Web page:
'Girl Power' in action
A video has been unearthed of the Spice Girls fighting back against advertising directors, asking them to show ‘more cleavage’ because it’s ‘every man’s fantasy’. Check it out below.
The clips reportedly shows the ‘Wannabe’ stars dressed as schoolgirls while filming an advert for Polaroid in 1997, when a row erupts between the girls and the team making the commercial.
“Why did you ask to have a cleavage showing and a midriff showing?” Mel B asks a man on set, before he replies “it’s every man’s fantasy.”
Ginger Spice Geri Halliwell then jumps in to declare “you’re a chauvinistic pig,” before Victoria Beckham mocks one of the men’s cheap sunglasses. The video ends with the girls again berating the men by sarcastically thanking them and declaring ‘girl power’.
This comes after Mel C recently revealed that she ‘bullied’ during her time with the band. “Unfortunately, being bullied can really damage people and even when you are stronger and over it, it can still be in the background – undermining you. I hope people will identify with that track,” she said. Asked if the bullying occurred during her time in the Spice Girls, she replied: “Yes. I’m not going to name names. But yes. It’s been addressed, they were aware of what they’d done. They apologised.”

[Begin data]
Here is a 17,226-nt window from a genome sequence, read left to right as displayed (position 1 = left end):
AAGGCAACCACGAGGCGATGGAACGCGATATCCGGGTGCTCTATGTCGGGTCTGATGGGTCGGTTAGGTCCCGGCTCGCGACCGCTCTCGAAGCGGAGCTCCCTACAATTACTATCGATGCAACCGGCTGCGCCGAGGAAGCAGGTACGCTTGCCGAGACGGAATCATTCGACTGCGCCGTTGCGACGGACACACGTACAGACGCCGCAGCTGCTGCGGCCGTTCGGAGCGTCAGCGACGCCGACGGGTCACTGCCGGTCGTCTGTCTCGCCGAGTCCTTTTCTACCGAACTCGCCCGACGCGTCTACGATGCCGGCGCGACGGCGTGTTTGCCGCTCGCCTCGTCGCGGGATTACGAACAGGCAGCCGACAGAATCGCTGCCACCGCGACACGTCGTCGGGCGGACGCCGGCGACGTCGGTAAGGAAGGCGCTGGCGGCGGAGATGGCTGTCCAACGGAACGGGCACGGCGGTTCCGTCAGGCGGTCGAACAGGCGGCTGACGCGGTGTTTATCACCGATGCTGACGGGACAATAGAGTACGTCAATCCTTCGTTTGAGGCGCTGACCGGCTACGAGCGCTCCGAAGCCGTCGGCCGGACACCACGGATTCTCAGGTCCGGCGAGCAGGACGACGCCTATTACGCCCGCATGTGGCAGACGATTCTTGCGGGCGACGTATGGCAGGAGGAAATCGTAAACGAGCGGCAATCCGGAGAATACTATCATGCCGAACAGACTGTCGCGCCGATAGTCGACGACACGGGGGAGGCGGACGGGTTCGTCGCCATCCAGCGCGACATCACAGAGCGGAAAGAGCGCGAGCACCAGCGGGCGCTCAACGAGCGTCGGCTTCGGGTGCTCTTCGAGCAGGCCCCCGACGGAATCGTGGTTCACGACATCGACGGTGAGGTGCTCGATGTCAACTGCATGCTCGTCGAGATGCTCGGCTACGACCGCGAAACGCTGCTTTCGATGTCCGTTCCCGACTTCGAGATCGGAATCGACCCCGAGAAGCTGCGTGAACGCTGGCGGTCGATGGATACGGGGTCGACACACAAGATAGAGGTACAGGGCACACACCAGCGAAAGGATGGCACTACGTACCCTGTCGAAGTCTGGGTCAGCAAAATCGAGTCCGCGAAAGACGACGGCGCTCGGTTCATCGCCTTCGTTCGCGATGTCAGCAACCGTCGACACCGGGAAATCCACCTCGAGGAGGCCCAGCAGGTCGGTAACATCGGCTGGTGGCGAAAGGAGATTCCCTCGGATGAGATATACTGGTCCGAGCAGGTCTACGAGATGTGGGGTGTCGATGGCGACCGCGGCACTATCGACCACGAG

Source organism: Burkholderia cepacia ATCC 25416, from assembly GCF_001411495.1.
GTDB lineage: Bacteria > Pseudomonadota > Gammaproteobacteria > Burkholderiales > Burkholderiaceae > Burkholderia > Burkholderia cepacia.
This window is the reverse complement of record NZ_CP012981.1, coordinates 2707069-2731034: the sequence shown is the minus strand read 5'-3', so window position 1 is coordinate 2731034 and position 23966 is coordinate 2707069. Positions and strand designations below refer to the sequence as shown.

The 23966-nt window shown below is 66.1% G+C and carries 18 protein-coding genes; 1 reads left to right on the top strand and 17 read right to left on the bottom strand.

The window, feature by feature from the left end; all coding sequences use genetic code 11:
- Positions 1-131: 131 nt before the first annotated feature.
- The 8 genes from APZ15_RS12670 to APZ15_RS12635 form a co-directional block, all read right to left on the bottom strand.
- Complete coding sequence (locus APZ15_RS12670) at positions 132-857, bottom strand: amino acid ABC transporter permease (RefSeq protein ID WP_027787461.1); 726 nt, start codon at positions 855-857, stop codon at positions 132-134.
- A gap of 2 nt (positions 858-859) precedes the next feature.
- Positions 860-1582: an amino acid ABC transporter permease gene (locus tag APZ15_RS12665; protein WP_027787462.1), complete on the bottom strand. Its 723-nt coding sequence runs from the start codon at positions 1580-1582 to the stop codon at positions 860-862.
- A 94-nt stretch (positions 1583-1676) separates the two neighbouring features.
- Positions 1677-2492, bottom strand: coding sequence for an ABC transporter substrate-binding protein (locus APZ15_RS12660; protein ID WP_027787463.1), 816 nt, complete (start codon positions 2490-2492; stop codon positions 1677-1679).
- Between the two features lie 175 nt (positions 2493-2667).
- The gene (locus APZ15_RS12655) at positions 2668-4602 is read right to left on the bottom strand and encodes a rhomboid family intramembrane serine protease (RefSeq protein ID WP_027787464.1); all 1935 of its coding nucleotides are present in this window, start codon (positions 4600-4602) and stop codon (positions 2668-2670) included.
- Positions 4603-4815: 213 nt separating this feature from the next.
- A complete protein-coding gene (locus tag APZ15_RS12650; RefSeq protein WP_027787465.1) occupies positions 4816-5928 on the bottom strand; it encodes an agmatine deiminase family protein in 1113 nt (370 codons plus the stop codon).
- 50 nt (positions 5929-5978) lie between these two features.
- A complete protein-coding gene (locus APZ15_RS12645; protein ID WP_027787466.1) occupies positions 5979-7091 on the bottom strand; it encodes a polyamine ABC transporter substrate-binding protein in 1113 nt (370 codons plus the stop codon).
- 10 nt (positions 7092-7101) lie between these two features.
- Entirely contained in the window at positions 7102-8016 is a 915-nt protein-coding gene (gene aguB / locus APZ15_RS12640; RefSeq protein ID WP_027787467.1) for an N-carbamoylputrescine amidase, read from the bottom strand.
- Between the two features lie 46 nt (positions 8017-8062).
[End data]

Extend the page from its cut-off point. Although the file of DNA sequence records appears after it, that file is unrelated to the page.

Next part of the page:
“Now I’m older, I’m a lot more confident and I will not be shat upon. But when I was younger I let people shit on me. What’s done is done but I’d have liked to have been a bit stronger,” she continued. “When we were kids we were so hard on each other and so determined to succeed that if anybody fell out of line they were quickly brought back in. That was quite a lot of pressure to live under.”
Garbage singer Shirley Manson also recently slammed the Spice Girls, saying: “I always hated the term Girl Power. At the time, I found the Spice Girls abhorrent”.
She continued: “I was 30 when they came out I guess…[But] I felt they were written for, and controlled by, men, who had come up with a marketing slogan and put these girls together. It was pretending to be women taking control, but none of them took control, they weren’t writing, they weren’t producing, they weren’t playing…I found it a sham.”